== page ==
Asthma is a respiratory disease that affects the pathways that take air to the lungs.
When the paths get infected, they develop swelling and produce a lot of mucus as a reaction to the infection. The action of swelling and the body’s response to the disease by providing mucous obstruct the airways.
When the airways get blocked, the air passage is prevented, and a person experiences difficulty breathing. Asthma has no cure, but the doctor’s medicines help control its effects. CBD for Asthma is often prescribed for preventing asthma attacks.
Who is Vulnerable?
Asthma attacks children first due to their weak immune systems as well as their reaction to the environment.
Some people have allergies to specific situations and climates, such as cold weather, smoke, and pollen. It also affects smokers over their continued use of the drug.
People living with or surrounded by smokers tend to develop Asthma due to inhaling smoke.
Our environment also dictates our vulnerability to Asthma. Some occupations expose people to smoke or dust particles, such as construction and mine workers.
Obese people also have a higher risk of getting Asthma due to obstruction of the airways. If you qualify for any risk factors, you should visit a doctor for an evaluation and advice on preventing or controlling the disease.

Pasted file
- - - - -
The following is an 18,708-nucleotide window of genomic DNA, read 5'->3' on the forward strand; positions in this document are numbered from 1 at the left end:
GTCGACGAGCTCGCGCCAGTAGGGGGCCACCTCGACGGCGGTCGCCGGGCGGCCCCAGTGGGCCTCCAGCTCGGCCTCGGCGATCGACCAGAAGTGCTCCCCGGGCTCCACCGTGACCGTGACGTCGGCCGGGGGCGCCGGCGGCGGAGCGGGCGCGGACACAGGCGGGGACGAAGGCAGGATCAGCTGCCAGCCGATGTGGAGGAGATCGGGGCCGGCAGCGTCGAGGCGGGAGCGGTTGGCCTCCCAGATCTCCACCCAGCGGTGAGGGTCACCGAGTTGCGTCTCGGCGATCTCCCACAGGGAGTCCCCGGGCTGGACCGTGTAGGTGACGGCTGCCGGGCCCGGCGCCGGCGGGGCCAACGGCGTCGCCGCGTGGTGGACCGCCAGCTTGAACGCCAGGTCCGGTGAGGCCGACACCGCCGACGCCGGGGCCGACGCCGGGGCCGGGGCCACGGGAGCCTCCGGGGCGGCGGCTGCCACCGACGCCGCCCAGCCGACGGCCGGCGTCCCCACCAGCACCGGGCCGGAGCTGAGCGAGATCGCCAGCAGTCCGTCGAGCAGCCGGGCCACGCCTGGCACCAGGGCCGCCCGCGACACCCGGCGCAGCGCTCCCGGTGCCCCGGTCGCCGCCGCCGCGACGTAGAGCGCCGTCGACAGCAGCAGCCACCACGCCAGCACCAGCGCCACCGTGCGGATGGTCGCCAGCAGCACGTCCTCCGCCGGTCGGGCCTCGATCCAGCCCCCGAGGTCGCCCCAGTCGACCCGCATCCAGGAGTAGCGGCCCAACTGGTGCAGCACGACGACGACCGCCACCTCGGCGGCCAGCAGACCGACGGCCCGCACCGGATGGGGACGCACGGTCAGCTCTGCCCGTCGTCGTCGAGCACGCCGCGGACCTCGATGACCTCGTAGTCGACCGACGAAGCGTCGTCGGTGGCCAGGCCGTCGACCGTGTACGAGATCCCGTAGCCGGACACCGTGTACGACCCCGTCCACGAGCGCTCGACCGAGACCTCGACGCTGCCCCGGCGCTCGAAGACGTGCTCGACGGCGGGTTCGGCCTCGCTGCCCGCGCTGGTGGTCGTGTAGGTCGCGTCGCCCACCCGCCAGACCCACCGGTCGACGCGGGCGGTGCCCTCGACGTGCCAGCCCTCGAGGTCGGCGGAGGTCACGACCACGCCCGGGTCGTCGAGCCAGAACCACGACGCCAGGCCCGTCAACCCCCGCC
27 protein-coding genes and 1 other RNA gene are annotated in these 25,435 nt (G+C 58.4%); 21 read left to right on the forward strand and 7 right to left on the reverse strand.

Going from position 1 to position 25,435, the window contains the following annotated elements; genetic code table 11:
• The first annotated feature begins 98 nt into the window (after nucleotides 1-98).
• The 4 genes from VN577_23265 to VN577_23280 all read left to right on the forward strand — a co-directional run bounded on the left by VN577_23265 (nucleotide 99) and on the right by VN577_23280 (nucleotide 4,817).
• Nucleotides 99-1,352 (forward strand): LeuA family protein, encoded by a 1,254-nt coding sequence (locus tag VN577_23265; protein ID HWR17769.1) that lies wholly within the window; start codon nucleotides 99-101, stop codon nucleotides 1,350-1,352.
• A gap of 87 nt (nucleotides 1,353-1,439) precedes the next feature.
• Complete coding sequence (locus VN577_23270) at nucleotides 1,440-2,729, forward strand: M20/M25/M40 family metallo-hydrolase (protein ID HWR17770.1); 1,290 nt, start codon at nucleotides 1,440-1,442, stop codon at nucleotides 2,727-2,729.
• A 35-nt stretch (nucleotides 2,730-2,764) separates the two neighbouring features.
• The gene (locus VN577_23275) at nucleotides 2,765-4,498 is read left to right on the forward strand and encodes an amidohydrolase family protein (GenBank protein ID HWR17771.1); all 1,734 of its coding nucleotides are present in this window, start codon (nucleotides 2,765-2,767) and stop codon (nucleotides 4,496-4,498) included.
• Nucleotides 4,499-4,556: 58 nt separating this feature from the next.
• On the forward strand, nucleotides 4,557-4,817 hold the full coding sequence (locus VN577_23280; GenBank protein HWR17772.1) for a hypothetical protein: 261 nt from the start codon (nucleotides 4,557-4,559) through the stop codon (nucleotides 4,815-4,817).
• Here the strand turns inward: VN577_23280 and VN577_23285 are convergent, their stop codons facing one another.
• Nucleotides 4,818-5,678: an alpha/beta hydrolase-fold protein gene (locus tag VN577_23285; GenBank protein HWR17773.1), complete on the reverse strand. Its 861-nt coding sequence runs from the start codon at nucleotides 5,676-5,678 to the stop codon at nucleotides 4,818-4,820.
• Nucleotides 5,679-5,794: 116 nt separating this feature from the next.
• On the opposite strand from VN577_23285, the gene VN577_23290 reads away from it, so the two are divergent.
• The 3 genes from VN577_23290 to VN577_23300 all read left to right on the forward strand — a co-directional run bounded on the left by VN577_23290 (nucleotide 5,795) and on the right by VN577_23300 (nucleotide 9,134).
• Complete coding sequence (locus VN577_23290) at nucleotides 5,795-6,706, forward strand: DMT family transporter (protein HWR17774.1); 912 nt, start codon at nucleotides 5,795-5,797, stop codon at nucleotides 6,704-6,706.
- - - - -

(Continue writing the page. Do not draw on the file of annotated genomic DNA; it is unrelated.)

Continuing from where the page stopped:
Causes of Asthma
Asthma results from clogging of the airways due to constriction of the vessels, the development of excess mucus, and causing difficulty in breathing.
The onset of an asthma attack begins with tightness of the chest, difficulty breathing, and shortness of breath.
You may also experience a persistent cough and may need immediate medical attention. If your inhaler does not work and your shortness of breath persists to the point you can’t walk, then you need to get immediate medical attention.
When to Get an Evaluation
Asthma symptoms remain subtle and may be hard to trace.
That is why you should always go for medical check-ups at least twice a year. Early warning signs of the disease include consistent cough during the night, low energy, difficulty sleeping, and shortness of breath.
If you experience such symptoms consistently, visit a doctor for evaluation.
An evaluation for Asthma involves measuring your inhalation and exhalation rate, referred to as spirometry measures. The test shows your current metrics measured against the prescribed asthma-free metric.
The doctor can then evaluate the severity of your condition based on the discrepancy noted.
Other tests try to determine whether you have an allergy to the allergens that cause Asthma. Common allergens include pets, cold weather, exercise, air pollution, smoke, and chemicals.
How to Control Asthma
Asthma control entails taking medication for the disease, such as an inhaler.
It also involves staying away from allergens such as avoiding pets, working in a safe environment free from dust and chemicals, keeping warm from cold weather, and avoiding intense exercises that may negatively affect you.
The best control for the disease is always to stay aware of your environment and note any trigger, especially when you get to a new environment. Always have an identification that tells those around you that you have Asthma so that they may take immediate action in case of a severe Asthma attack.